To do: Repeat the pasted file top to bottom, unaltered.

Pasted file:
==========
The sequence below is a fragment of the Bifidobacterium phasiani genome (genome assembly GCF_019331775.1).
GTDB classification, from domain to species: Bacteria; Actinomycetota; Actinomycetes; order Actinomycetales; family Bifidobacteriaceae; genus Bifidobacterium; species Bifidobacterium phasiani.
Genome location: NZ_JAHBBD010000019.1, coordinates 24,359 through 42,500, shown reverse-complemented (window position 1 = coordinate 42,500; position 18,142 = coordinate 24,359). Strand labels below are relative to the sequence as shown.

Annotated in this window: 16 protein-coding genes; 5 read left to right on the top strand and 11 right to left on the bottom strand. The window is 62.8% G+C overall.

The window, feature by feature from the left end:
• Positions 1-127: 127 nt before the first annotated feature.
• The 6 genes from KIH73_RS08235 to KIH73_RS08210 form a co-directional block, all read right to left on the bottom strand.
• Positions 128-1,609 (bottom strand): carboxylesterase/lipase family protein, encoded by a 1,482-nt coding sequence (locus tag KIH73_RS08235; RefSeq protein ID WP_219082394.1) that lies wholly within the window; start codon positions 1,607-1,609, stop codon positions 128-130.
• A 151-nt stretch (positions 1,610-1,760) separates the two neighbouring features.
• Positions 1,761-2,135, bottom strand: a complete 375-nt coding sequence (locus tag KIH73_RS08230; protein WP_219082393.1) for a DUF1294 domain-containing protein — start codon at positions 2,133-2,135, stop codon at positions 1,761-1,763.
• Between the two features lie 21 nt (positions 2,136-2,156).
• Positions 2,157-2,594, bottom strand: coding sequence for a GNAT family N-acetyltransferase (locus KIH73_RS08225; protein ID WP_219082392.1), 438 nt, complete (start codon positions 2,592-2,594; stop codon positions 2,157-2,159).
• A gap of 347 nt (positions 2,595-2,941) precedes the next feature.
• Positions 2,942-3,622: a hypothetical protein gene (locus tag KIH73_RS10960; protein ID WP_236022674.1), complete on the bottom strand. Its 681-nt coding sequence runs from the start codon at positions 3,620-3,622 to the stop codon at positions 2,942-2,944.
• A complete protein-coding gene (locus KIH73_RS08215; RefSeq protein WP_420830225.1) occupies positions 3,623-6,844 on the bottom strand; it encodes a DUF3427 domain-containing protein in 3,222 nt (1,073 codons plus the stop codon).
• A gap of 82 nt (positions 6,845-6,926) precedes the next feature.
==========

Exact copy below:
The sequence below is a fragment of the Bifidobacterium phasiani genome (genome assembly GCF_019331775.1).
GTDB classification, from domain to species: Bacteria; Actinomycetota; Actinomycetes; order Actinomycetales; family Bifidobacteriaceae; genus Bifidobacterium; species Bifidobacterium phasiani.
Genome location: NZ_JAHBBD010000019.1, coordinates 24,359 through 42,500, shown reverse-complemented (window position 1 = coordinate 42,500; position 18,142 = coordinate 24,359). Strand labels below are relative to the sequence as shown.

Annotated in this window: 16 protein-coding genes; 5 read left to right on the top strand and 11 right to left on the bottom strand. The window is 62.8% G+C overall.

The window, feature by feature from the left end:
• Positions 1-127: 127 nt before the first annotated feature.
• The 6 genes from KIH73_RS08235 to KIH73_RS08210 form a co-directional block, all read right to left on the bottom strand.
• Positions 128-1,609 (bottom strand): carboxylesterase/lipase family protein, encoded by a 1,482-nt coding sequence (locus tag KIH73_RS08235; RefSeq protein ID WP_219082394.1) that lies wholly within the window; start codon positions 1,607-1,609, stop codon positions 128-130.
• A 151-nt stretch (positions 1,610-1,760) separates the two neighbouring features.
• Positions 1,761-2,135, bottom strand: a complete 375-nt coding sequence (locus tag KIH73_RS08230; protein WP_219082393.1) for a DUF1294 domain-containing protein — start codon at positions 2,133-2,135, stop codon at positions 1,761-1,763.
• Between the two features lie 21 nt (positions 2,136-2,156).
• Positions 2,157-2,594, bottom strand: coding sequence for a GNAT family N-acetyltransferase (locus KIH73_RS08225; protein ID WP_219082392.1), 438 nt, complete (start codon positions 2,592-2,594; stop codon positions 2,157-2,159).
• A gap of 347 nt (positions 2,595-2,941) precedes the next feature.
• Positions 2,942-3,622: a hypothetical protein gene (locus tag KIH73_RS10960; protein ID WP_236022674.1), complete on the bottom strand. Its 681-nt coding sequence runs from the start codon at positions 3,620-3,622 to the stop codon at positions 2,942-2,944.
• A complete protein-coding gene (locus KIH73_RS08215; RefSeq protein WP_420830225.1) occupies positions 3,623-6,844 on the bottom strand; it encodes a DUF3427 domain-containing protein in 3,222 nt (1,073 codons plus the stop codon).
• A gap of 82 nt (positions 6,845-6,926) precedes the next feature.